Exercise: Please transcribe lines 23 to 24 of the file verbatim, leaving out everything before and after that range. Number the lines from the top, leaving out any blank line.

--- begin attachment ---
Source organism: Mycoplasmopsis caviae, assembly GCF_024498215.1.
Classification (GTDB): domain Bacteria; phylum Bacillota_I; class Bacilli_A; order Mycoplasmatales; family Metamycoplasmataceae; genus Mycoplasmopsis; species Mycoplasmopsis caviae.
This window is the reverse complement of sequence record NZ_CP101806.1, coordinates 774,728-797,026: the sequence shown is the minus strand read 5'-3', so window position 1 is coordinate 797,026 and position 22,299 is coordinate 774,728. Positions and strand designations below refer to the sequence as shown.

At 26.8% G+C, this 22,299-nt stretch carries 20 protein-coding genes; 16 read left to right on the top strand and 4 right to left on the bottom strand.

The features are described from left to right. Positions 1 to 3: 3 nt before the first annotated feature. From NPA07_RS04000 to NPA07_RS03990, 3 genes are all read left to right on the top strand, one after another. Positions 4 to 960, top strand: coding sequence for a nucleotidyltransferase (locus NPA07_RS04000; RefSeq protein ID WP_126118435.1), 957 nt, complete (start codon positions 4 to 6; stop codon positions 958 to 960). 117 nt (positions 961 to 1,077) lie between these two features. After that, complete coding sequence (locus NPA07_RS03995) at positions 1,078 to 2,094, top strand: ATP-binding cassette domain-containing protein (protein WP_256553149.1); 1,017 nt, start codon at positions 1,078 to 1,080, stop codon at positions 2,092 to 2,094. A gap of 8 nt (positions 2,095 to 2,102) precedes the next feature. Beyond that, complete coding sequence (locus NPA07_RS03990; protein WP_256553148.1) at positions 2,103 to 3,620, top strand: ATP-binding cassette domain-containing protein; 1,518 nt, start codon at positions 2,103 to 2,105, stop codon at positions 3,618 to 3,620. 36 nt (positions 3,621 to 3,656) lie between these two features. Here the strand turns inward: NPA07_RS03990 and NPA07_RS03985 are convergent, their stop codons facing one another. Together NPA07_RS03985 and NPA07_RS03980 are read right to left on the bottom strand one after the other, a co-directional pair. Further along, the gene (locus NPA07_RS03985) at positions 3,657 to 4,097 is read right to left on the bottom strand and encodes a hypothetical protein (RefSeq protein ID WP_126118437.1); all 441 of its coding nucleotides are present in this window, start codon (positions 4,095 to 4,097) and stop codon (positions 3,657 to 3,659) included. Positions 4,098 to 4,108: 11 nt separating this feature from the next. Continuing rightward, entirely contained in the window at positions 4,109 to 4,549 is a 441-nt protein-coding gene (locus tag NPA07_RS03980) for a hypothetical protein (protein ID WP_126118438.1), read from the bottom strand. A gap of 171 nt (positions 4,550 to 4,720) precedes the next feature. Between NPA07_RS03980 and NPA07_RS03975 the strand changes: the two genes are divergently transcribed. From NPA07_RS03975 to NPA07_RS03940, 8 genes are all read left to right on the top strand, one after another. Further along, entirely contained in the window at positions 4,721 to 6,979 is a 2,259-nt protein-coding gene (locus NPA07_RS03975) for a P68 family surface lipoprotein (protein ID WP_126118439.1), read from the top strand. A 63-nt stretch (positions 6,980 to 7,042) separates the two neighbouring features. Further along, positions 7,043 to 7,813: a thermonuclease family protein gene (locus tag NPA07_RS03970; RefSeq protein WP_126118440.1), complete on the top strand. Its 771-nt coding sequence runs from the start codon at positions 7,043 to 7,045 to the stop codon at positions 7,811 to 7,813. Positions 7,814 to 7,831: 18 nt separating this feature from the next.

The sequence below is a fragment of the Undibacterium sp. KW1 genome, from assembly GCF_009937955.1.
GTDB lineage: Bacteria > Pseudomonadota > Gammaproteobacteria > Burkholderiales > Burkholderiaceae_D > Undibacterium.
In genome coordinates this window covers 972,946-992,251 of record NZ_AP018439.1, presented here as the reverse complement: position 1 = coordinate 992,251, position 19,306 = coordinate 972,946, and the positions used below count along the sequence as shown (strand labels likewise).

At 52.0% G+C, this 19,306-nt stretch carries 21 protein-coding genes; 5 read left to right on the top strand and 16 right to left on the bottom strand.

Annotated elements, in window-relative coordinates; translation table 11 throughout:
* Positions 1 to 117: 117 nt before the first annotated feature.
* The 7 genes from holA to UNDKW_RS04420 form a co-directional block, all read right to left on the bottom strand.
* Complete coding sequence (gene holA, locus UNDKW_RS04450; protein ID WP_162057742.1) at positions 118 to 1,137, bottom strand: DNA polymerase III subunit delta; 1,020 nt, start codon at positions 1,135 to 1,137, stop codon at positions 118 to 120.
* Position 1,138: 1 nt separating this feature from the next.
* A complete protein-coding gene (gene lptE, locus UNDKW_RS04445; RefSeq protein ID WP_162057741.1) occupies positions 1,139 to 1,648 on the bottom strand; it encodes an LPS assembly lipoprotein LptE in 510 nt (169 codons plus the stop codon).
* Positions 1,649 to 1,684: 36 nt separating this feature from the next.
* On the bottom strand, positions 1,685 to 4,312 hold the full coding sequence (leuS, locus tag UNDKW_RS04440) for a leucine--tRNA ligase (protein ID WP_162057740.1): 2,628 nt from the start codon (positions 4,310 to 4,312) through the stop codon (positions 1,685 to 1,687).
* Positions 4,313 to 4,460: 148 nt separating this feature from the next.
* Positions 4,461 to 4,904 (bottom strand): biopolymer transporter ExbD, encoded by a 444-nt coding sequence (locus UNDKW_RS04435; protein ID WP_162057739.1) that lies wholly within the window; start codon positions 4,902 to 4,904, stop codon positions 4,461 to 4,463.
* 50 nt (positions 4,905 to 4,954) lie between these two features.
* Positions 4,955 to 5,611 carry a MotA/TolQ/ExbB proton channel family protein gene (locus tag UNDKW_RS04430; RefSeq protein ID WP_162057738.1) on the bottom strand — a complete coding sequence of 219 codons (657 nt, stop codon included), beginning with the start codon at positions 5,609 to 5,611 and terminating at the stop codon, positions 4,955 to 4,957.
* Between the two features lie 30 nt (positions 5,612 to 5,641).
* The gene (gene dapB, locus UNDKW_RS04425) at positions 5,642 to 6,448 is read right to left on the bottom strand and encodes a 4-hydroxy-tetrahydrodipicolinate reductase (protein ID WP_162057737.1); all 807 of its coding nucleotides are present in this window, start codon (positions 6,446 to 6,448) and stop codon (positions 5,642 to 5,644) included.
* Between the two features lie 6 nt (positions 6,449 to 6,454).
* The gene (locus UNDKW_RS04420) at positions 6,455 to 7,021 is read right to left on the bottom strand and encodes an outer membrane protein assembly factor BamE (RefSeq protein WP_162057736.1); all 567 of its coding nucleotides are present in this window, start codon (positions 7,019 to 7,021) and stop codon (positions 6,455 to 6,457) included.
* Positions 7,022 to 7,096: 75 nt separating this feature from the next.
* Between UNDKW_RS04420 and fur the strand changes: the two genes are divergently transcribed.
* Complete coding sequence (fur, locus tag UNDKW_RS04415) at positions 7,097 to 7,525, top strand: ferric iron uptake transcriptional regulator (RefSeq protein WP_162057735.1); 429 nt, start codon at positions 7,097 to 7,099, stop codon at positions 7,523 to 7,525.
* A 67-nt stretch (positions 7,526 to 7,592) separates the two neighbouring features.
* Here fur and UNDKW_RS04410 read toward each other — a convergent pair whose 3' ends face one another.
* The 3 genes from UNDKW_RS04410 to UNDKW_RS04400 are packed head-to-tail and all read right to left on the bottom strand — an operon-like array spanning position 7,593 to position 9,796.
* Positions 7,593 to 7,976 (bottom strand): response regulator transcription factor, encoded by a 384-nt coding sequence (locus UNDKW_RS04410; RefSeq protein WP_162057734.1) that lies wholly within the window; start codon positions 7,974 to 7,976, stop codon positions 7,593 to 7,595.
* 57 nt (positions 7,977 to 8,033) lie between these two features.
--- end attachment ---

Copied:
* The gene (gene dapB, locus UNDKW_RS04425) at positions 5,642 to 6,448 is read right to left on the bottom strand and encodes a 4-hydroxy-tetrahydrodipicolinate reductase (protein ID WP_162057737.1); all 807 of its coding nucleotides are present in this window, start codon (positions 6,446 to 6,448) and stop codon (positions 5,642 to 5,644) included.
* Between the two features lie 6 nt (positions 6,449 to 6,454).